“Companies that offer 401(k)s, even if the 401(k) comes with advice, which is rare, that advice is limited to the 401(k) plan. To give participants or employees or retirement savers really good advice you have to know their entire financial picture,” Conlon says. “We’re able to aggregate all that data. The more information you give us as an employee or plan participant, the better advice we are able to give you. You can only do that through technology.”

Andrew Way, a senior analyst with Corporate Insight, says he doesn’t believe traditional 401(k) providers that operate in the larger plan arena need to worry about the competition from robo 401(k) providers just yet. He says robo 401(k) providers cannot compete in terms of plan/investment fees and cost efficiency. In addition, he says, most traditional record keepers provide a host of employee communication and support resources that robo 401(k) providers don’t.

Small space fiduciary

Way, however, does think the robos have a market in the smaller plan space. “The robo 401(k) providers recognize the opportunity there and are currently targeting the smaller plan market,” he says.

“If you are a smaller plan sponsor, say a fast-growing technology company, you build software. That’s what you do. You don’t know how to pick a fund lineup, what is an appropriate fee or how to do the search process,” he says. “You need expert guidance … you need a fiduciary.”

Betterment, which launched in January 2016, acts as a fiduciary to both the plan sponsor and plan participants.

Its new business team walks prospective clients through the process of what they are looking for in a retirement plan and what provisions they would like to have. If the client decides to sign a contract with Betterment, the company will guide them through the onboarding process.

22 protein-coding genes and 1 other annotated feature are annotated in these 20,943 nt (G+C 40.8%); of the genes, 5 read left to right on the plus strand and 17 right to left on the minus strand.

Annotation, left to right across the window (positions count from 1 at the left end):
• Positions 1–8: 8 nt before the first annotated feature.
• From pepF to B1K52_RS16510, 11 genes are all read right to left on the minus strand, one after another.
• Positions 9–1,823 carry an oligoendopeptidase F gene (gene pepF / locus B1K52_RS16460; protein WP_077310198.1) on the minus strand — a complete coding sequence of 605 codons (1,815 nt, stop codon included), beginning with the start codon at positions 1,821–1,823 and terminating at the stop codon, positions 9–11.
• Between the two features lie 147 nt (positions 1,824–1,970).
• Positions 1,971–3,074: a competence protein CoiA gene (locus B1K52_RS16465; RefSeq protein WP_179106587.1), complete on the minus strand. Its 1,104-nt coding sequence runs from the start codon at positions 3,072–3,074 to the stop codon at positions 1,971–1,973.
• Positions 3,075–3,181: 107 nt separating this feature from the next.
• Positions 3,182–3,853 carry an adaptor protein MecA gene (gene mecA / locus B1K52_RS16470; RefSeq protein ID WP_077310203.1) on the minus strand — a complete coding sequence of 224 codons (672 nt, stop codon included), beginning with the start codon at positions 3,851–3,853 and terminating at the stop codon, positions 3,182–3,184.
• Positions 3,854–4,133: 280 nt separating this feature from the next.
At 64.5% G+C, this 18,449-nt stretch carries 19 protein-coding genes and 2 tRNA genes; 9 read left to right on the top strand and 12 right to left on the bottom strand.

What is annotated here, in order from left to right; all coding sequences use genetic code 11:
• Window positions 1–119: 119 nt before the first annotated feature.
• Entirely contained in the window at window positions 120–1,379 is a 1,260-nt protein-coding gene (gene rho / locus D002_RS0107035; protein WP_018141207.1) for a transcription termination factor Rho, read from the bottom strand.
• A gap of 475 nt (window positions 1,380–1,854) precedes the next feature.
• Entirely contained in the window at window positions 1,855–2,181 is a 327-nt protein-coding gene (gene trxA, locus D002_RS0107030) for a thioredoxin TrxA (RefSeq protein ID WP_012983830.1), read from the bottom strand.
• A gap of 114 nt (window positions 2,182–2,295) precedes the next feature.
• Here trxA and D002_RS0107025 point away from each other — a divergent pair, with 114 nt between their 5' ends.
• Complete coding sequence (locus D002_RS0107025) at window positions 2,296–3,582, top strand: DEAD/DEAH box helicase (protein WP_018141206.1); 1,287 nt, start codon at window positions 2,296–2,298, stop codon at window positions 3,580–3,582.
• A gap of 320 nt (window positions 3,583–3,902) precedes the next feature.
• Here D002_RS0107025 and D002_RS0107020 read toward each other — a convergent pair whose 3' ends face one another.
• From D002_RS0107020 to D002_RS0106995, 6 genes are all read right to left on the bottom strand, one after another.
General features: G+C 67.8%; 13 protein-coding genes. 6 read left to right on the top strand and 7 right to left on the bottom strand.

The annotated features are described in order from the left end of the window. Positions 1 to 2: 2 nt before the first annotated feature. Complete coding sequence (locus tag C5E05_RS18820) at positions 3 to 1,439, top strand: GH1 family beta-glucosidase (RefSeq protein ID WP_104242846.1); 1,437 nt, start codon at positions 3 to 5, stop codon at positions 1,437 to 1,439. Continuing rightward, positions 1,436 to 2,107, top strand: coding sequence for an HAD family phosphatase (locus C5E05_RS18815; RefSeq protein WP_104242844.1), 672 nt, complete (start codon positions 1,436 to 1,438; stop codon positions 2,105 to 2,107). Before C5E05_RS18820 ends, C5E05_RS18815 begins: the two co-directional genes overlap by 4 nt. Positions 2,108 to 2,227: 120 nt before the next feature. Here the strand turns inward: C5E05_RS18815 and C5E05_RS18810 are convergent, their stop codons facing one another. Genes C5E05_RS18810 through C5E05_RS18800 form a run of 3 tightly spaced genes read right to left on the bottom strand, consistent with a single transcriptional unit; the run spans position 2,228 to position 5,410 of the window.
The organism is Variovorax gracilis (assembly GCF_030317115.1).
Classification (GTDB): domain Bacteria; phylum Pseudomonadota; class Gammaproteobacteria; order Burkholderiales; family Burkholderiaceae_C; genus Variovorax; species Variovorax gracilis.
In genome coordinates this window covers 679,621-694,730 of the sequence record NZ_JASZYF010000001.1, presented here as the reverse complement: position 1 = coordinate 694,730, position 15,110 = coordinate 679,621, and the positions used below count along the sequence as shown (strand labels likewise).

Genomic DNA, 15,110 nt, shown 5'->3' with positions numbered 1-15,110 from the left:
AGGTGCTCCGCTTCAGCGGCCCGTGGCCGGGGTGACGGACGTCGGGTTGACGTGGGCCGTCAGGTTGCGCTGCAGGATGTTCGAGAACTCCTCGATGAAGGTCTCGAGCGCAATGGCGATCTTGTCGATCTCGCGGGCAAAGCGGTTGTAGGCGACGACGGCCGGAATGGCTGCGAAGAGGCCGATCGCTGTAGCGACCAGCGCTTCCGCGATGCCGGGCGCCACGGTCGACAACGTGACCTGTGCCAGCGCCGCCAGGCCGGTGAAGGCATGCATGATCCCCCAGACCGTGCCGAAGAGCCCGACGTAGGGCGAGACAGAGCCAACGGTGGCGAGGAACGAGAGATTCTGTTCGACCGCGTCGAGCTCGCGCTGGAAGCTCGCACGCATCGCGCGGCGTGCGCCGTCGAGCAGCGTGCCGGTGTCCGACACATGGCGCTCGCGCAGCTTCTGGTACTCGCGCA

“We give them all the tools necessary so it is as hands off as we can possibly make it. It allows the employer to run their business and not worry about running their retirement plan,” says Conlon.

Betterment continues to improve its offering. Over the summer the company added two new features to its online 401(k). The additions include a social responsibility portfolio, which is great for employees who want to align their personal values with their investments, says Manns. Betterment also added an advice feature to its mobile app, meaning plan participants can ask for help at any time right from their mobile device.

In today’s current retirement plan model, many record keepers exist as a distribution arm of some other function, like insurance companies, that love doing record keeping because they are able to distribute insurance products, says Conlon. It is the same with asset managers because being the record keeper gives them a distribution channel for their funds.

“Betterment is different. We don’t manufacture any investment products. We are in the business of giving good advice,” he says. “I think that the industry is headed toward automated investment advice or robo advisers because people want and need advice for saving for retirement or saving for anything.”